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Ann Christopher: Edge and Line

from “ETERNAL EXPRESSION OF AN INTERNAL FEELING”
An Interview with Ann Christopher
 

Describing your early work, you once said that you “meant it to be stately but also to have a non-earthly element, to have something apart, just like a god.” This characterization was revelatory to read, as your new sculptures and drawings also feel striking in their unearthliness, or their “apart”-ness—something to do with purity, perhaps, or an elemental certainty. Does this early statement of yours still feel accurate in describing aspects of your work now?

 

I believe sculptures should have presence: they are an external expression of an internal feeling and should not be lifeless. This is especially interesting when making abstract work and it is, in my opinion, often the reason people find sensing the presence unsettling when confronted with an inanimate and non-figurative sculpture. I cannot consciously add this presence but I feel very gratified when viewers sense it in my work.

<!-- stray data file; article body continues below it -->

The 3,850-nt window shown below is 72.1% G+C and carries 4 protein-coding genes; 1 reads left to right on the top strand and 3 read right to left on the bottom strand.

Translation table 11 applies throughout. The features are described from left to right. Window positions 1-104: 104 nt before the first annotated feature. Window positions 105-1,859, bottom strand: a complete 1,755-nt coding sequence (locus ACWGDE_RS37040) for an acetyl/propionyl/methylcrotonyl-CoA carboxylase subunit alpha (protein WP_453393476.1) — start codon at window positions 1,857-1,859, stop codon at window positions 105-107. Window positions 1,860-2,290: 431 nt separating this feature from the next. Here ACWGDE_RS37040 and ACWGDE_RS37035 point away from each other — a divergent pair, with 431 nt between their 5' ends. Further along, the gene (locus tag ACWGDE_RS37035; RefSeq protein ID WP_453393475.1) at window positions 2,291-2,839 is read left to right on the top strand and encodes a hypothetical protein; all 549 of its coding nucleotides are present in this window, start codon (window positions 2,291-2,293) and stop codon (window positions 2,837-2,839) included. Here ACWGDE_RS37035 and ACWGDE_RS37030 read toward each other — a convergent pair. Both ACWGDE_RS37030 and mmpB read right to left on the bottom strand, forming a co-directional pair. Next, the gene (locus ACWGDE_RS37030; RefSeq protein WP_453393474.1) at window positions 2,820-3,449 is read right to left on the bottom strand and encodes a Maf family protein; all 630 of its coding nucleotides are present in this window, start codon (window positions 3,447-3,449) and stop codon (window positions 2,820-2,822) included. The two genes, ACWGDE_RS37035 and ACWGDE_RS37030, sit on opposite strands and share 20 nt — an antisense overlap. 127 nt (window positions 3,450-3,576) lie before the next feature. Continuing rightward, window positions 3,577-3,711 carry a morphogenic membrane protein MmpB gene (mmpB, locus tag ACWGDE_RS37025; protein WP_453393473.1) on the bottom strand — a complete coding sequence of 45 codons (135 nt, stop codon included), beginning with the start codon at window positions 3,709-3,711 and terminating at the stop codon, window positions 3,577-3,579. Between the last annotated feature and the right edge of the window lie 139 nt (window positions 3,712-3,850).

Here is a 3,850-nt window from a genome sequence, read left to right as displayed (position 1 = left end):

René Magritte said, "People who look for symbolic meanings fail to grasp the inherent poetry and mystery of the image. No doubt they sense this mystery but they wish to get rid of it. They are afraid. By asking ‘what does this mean?’ they express a wish that everything be understandable. But if one does not reject the mystery, one has quite a different response. One asks other things." 

 

To purchase catalogue please contact info@rosenbergco.com or 212-202-3270.

 

Ann Christopher: Edge and Line is the inaugural exhibition of the expanded Rosenberg Gallery, featuring abstract sculptures and works on paper by the award-winning British artist—the youngest female sculptor ever to be elected as an Associate of the Royal Academy. A luminary in contemporary abstraction, the works of Ann Christopher encompass monumental sculpture in bronze, smaller sculptures of sterling silver and stainless steel, and architectural works on paper that reflect her mastery of line, light, and movement. Edge and Line continues Christopher’s exploration of contemplative form, and the broad selection of pieces included in the exhibition showcase the evolution of her work over past two decades.